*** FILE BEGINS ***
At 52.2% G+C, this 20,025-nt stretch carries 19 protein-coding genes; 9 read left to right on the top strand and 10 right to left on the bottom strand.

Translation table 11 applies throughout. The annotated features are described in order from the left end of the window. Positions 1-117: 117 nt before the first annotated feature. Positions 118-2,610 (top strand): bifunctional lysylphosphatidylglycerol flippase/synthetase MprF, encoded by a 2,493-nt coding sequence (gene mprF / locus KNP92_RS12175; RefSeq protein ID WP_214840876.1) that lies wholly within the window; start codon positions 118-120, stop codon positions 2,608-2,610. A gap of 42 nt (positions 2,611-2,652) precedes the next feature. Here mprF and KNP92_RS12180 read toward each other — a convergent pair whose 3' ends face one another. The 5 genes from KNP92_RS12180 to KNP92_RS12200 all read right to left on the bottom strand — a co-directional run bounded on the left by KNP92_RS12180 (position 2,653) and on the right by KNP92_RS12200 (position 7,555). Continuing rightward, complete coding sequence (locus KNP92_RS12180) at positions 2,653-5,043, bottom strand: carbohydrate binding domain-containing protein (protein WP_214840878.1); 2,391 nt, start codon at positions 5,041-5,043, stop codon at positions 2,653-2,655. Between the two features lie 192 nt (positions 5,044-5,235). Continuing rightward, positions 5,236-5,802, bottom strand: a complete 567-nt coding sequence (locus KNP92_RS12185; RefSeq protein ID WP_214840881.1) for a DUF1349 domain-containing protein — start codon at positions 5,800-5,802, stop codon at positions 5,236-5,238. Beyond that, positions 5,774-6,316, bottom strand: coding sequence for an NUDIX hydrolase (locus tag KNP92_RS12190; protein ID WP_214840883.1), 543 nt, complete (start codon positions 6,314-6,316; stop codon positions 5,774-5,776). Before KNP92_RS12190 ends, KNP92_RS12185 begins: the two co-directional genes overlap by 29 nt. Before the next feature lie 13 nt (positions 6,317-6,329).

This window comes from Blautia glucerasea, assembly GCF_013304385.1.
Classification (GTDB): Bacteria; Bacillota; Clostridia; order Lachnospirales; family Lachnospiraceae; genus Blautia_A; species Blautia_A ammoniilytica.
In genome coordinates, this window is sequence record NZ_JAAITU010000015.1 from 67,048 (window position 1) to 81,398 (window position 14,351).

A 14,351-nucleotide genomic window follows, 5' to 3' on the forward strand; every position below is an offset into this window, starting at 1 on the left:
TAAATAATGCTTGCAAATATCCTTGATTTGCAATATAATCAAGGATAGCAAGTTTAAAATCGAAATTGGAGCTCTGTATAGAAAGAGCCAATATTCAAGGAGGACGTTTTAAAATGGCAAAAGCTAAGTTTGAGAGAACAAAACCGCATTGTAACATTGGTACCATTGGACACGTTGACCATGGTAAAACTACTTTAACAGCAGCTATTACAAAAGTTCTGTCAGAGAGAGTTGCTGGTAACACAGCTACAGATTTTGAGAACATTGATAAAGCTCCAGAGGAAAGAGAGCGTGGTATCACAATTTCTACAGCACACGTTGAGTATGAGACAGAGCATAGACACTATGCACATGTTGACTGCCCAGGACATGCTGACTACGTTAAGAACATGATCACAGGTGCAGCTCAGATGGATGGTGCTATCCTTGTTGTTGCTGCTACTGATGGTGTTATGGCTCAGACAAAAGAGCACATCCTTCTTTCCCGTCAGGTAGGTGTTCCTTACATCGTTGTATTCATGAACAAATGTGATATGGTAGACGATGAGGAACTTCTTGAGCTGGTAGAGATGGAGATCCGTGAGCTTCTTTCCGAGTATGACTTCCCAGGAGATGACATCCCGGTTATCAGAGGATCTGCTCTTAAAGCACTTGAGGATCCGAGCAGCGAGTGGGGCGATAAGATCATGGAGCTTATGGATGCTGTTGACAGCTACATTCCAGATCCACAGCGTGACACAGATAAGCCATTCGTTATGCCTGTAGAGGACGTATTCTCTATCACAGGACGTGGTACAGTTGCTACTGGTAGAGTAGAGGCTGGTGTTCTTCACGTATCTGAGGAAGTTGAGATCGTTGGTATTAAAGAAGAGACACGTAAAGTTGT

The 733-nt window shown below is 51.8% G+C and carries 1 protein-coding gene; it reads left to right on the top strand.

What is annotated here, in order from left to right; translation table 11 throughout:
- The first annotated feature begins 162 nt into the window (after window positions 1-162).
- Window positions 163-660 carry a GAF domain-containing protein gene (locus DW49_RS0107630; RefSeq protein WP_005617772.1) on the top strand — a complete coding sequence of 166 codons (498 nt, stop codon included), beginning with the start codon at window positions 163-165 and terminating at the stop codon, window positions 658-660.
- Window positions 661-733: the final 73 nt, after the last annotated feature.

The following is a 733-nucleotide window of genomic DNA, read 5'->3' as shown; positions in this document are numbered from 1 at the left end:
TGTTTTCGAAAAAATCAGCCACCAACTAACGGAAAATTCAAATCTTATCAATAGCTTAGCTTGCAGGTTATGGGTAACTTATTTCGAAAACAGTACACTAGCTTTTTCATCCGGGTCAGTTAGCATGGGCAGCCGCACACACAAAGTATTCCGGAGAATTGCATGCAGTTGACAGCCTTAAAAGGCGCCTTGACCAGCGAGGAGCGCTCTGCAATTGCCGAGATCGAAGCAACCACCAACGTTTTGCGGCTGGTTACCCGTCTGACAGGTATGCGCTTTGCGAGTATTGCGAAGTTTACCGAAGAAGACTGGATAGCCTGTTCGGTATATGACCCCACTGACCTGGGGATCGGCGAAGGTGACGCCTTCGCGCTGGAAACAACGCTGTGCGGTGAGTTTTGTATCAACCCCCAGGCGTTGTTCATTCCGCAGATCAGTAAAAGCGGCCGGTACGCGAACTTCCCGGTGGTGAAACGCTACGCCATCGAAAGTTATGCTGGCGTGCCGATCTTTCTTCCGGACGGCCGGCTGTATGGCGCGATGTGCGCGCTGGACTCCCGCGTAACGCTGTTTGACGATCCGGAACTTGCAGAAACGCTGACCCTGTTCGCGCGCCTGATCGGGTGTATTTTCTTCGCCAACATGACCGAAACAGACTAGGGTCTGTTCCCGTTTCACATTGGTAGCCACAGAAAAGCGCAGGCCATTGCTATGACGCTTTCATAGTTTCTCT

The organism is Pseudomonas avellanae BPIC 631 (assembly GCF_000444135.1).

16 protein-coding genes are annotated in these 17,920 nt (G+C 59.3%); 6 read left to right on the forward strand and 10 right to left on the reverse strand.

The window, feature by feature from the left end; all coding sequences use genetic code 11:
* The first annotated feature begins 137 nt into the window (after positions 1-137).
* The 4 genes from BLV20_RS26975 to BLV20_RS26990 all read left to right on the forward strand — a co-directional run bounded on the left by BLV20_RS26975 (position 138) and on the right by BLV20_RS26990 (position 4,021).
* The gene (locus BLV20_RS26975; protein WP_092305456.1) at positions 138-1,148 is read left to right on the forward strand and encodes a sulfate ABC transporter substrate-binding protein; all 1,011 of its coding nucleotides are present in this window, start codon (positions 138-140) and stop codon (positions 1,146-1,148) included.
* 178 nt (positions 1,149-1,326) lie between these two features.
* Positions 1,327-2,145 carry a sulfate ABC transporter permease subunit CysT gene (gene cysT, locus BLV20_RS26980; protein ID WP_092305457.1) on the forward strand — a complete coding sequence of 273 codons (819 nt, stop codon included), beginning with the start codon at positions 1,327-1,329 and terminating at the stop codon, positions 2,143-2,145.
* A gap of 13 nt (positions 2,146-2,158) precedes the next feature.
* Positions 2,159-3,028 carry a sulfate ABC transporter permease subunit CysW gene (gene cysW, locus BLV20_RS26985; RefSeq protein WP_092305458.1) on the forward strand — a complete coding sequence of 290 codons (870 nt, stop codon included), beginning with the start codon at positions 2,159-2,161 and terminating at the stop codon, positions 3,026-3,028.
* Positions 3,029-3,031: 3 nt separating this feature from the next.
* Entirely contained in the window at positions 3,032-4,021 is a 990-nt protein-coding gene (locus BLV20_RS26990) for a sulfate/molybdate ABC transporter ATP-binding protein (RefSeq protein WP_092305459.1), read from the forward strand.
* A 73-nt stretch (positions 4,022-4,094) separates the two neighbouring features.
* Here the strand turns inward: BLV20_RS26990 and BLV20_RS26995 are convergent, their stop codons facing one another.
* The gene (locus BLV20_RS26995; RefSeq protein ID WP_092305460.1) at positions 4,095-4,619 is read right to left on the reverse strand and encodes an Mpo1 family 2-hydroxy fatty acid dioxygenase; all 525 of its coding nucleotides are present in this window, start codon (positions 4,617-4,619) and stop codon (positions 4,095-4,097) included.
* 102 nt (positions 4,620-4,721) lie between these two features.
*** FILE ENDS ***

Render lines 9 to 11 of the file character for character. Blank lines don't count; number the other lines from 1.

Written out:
What is annotated here, in order from left to right; translation table 11 throughout:
- The first annotated feature begins 162 nt into the window (after window positions 1-162).
- Window positions 163-660 carry a GAF domain-containing protein gene (locus DW49_RS0107630; RefSeq protein WP_005617772.1) on the top strand — a complete coding sequence of 166 codons (498 nt, stop codon included), beginning with the start codon at window positions 163-165 and terminating at the stop codon, window positions 658-660.